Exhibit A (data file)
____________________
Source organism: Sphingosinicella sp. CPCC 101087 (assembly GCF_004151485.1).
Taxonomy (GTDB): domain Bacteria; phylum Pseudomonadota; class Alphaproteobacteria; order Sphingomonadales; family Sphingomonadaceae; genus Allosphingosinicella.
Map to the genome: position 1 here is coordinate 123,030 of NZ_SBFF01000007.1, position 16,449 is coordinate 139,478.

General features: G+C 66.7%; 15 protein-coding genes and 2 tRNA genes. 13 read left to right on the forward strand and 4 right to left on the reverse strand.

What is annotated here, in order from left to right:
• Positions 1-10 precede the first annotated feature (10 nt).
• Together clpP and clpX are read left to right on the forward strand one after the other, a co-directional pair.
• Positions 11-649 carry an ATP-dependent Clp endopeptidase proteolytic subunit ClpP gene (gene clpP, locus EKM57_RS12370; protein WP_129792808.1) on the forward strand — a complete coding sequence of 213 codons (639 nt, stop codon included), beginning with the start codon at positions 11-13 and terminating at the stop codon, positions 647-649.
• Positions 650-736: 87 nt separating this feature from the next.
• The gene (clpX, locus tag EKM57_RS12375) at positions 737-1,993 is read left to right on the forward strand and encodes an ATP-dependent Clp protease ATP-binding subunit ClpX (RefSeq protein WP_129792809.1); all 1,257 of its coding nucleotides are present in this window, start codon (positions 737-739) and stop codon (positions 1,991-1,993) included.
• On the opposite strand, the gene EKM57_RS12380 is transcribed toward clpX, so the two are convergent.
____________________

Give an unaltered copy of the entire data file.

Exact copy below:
Source organism: Sphingosinicella sp. CPCC 101087 (assembly GCF_004151485.1).
Taxonomy (GTDB): domain Bacteria; phylum Pseudomonadota; class Alphaproteobacteria; order Sphingomonadales; family Sphingomonadaceae; genus Allosphingosinicella.
Map to the genome: position 1 here is coordinate 123,030 of NZ_SBFF01000007.1, position 16,449 is coordinate 139,478.

General features: G+C 66.7%; 15 protein-coding genes and 2 tRNA genes. 13 read left to right on the forward strand and 4 right to left on the reverse strand.

What is annotated here, in order from left to right:
• Positions 1-10 precede the first annotated feature (10 nt).
• Together clpP and clpX are read left to right on the forward strand one after the other, a co-directional pair.
• Positions 11-649 carry an ATP-dependent Clp endopeptidase proteolytic subunit ClpP gene (gene clpP, locus EKM57_RS12370; protein WP_129792808.1) on the forward strand — a complete coding sequence of 213 codons (639 nt, stop codon included), beginning with the start codon at positions 11-13 and terminating at the stop codon, positions 647-649.
• Positions 650-736: 87 nt separating this feature from the next.
• The gene (clpX, locus tag EKM57_RS12375) at positions 737-1,993 is read left to right on the forward strand and encodes an ATP-dependent Clp protease ATP-binding subunit ClpX (RefSeq protein WP_129792809.1); all 1,257 of its coding nucleotides are present in this window, start codon (positions 737-739) and stop codon (positions 1,991-1,993) included.
• On the opposite strand, the gene EKM57_RS12380 is transcribed toward clpX, so the two are convergent.